The first nationally representative research into the prevalence of child sexual offending behaviours and attitudes has shed unprecedented light on sexually abusive behaviours and feelings among Australian men.
Released today by the University of New South Wales and Jesuit Social Services, the study reveals that, of the community sample surveyed, one in five Australian men reported sexual feelings towards children and/or have sexually offended against children, with one-third of those who have thoughts towards children motivated to access help.
The largest study of its kind ever undertaken globally, Identifying and understanding child sexual offending behaviour and attitudes among Australian men, measures the prevalence of risk behaviours and attitudes regarding child sexual offending among a representative sample of 1,945 Australian men aged 18 to over 65.
The report provides a new approach for measuring and tracking this issue and includes information that can bolster the service responses and attitudinal changes that help keep children safe from harm.
“This study brings unprecedented visibility to the numbers of undetected child sex offenders in the Australian community,” said lead investigator Associate Professor Michael Salter.
“This study affirms what countless survivors have said – that the men who abused them were well connected and relatively wealthy, and whose behaviour is secretive and easily overlooked.
“By shining a light on the characteristics of individual perpetrators and the broader social and technological patterns that enable their abuse, it is our hope that this research can be the catalyst for change to ultimately keep children safe.”
The study found:
- around one in six (15.1%) Australian men reports sexual feelings towards children
- around one in 10 (9.4%) Australian men has sexually offended against children (including technologically facilitated and offline abuse), with approximately half (4.9%) of this group reporting sexual feelings towards children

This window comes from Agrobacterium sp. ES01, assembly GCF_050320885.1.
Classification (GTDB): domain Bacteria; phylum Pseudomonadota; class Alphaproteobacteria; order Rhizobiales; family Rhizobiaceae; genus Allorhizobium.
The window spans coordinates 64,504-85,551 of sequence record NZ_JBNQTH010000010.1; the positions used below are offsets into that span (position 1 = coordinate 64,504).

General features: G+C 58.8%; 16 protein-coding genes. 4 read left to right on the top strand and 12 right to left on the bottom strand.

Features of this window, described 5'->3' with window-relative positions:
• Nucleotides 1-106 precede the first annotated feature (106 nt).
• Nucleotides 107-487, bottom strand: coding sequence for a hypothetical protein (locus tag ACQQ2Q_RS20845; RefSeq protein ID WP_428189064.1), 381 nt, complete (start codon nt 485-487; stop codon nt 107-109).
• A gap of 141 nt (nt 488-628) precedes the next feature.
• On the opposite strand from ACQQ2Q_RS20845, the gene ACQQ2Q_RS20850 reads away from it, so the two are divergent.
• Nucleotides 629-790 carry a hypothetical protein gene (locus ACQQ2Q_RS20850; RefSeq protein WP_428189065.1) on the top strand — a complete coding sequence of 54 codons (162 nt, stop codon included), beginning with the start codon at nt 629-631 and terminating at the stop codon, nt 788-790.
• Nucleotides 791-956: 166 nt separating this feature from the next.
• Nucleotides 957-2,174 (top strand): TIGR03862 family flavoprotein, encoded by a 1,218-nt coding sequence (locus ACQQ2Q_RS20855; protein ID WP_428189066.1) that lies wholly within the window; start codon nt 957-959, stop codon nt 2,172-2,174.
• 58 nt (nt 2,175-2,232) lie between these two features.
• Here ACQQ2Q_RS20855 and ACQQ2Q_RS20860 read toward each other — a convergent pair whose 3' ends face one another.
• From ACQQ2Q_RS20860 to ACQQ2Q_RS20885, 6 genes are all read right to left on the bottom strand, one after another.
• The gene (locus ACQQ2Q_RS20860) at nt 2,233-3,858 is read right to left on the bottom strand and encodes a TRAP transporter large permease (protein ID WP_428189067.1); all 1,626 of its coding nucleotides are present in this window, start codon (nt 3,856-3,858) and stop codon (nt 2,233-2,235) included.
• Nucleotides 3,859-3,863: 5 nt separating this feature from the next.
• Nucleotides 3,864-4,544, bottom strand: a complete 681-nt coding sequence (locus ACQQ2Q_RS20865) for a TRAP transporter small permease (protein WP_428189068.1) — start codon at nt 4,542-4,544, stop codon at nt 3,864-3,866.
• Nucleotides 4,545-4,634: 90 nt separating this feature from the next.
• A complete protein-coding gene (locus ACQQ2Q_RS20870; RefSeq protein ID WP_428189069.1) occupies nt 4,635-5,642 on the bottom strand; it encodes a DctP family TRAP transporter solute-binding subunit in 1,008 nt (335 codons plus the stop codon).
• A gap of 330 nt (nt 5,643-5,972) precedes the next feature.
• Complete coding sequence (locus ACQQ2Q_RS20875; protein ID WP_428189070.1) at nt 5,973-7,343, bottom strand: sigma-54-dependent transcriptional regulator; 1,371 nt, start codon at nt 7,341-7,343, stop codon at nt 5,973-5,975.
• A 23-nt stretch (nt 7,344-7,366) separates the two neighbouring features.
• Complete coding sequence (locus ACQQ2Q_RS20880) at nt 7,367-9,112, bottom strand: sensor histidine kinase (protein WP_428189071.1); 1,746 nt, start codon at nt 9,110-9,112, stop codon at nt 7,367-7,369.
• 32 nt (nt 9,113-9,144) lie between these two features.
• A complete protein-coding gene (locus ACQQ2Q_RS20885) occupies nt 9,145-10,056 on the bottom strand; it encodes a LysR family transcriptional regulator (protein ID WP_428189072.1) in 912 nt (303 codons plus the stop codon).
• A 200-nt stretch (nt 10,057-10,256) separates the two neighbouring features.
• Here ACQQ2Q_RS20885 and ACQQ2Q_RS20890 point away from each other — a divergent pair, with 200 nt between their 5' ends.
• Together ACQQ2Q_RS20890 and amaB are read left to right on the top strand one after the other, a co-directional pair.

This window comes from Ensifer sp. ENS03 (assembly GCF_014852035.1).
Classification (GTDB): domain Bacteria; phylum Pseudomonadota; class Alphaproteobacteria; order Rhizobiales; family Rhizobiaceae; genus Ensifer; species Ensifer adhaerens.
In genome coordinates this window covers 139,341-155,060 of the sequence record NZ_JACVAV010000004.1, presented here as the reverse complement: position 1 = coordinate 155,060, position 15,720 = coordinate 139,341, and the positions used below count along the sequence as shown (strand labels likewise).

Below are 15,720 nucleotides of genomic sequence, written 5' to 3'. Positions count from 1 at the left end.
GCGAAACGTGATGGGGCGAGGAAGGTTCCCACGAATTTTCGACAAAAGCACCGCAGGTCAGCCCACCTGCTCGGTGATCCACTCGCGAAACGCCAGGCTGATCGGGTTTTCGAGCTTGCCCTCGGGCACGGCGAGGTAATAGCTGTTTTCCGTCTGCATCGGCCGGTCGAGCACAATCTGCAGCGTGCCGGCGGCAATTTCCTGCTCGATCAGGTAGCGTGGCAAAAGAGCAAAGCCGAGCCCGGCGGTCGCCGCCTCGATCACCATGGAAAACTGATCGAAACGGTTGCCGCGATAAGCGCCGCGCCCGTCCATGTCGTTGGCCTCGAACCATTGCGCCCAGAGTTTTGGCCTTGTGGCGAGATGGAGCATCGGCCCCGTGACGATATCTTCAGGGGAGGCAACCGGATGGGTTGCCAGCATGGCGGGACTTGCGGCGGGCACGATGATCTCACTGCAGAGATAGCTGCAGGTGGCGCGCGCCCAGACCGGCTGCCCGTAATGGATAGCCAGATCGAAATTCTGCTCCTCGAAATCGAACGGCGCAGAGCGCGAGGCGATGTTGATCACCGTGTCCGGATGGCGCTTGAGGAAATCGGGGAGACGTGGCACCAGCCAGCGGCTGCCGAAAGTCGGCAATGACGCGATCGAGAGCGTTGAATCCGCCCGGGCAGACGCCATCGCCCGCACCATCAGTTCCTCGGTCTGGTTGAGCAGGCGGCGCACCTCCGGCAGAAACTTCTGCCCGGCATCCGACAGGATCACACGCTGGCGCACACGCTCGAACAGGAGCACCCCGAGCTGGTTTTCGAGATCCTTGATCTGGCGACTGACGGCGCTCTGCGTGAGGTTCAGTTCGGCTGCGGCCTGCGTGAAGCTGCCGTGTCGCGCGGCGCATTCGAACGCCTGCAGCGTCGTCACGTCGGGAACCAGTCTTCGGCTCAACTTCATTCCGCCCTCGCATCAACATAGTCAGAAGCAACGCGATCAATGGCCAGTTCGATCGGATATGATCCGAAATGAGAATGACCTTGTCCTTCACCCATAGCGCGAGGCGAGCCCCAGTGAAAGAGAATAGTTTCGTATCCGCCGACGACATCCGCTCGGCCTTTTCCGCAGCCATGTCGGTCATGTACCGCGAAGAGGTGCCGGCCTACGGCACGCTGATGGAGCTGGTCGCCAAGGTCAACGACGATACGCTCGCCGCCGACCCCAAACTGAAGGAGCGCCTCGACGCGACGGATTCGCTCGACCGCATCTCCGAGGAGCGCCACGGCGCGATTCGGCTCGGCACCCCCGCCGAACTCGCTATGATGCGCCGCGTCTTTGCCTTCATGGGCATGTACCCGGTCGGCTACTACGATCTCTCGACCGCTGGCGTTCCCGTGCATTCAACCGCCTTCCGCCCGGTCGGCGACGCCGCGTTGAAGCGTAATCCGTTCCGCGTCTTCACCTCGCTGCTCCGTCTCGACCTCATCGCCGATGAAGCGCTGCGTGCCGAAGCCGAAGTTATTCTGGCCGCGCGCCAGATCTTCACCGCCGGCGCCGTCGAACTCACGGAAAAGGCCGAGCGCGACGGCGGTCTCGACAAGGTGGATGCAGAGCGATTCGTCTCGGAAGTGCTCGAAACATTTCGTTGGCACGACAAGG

- the 4.9% of men with sexual feelings who had offended against children were more likely than men with no sexual feelings or offending against children to:
o be married, working with children, earning higher incomes
o report anxiety, depression, and binge drinking behaviours
o have been sexually abused or had adverse experiences in childhood
o be active online, including on social media, encrypted apps and cryptocurrency
o consume pornography that involves violence or bestiality
- Of the men who have sexual feelings, 29.6% of them want help for their sexual feelings towards children, which is 4.5% of Australian men.
The report affirms the importance of the prevention of child sexual abuse, calling on investment from governments and the private sector to address the risk factors contributing to sexual offending and reoffending in order to reduce sexual violence against children.
“The prevalence of abuse revealed in this report is deeply concerning,” Georgia Naldrett, Manager of Jesuit Social Services’ Stop it Now! Australia service said.
“Our detailed and evidence-based recommendations call for investment in initiatives that address concerning behaviour before it starts, intervene earlier with boys and men who report troubling thoughts and behaviours, and reduce the reoffending risk of those who have already sexually abused children. Investment in these areas can help keep children safe from harm.”
- Improving community understandings of the harm of child sexual abuse and challenging attitudes that support child sexual abuse
- Building safety into online romance and dating sites to reduce offender access to single parents.
- Safeguarding of children in environments that may be deemed particularly risky, including schools, day-care, social groups, clubs and any other activity in which children are present.
- Early intervention services for men with sexual feelings towards children who have not offended, and undetected offenders who want help to stop harming children, such as Stop It Now!
- Supporting family and friends to identify problematic behaviours.
- The capacity for child protection, law enforcement and the criminal justice system to better target a cohort of men who are a chronic risk to children but are adaptive in their efforts to avoid detection and prosecution.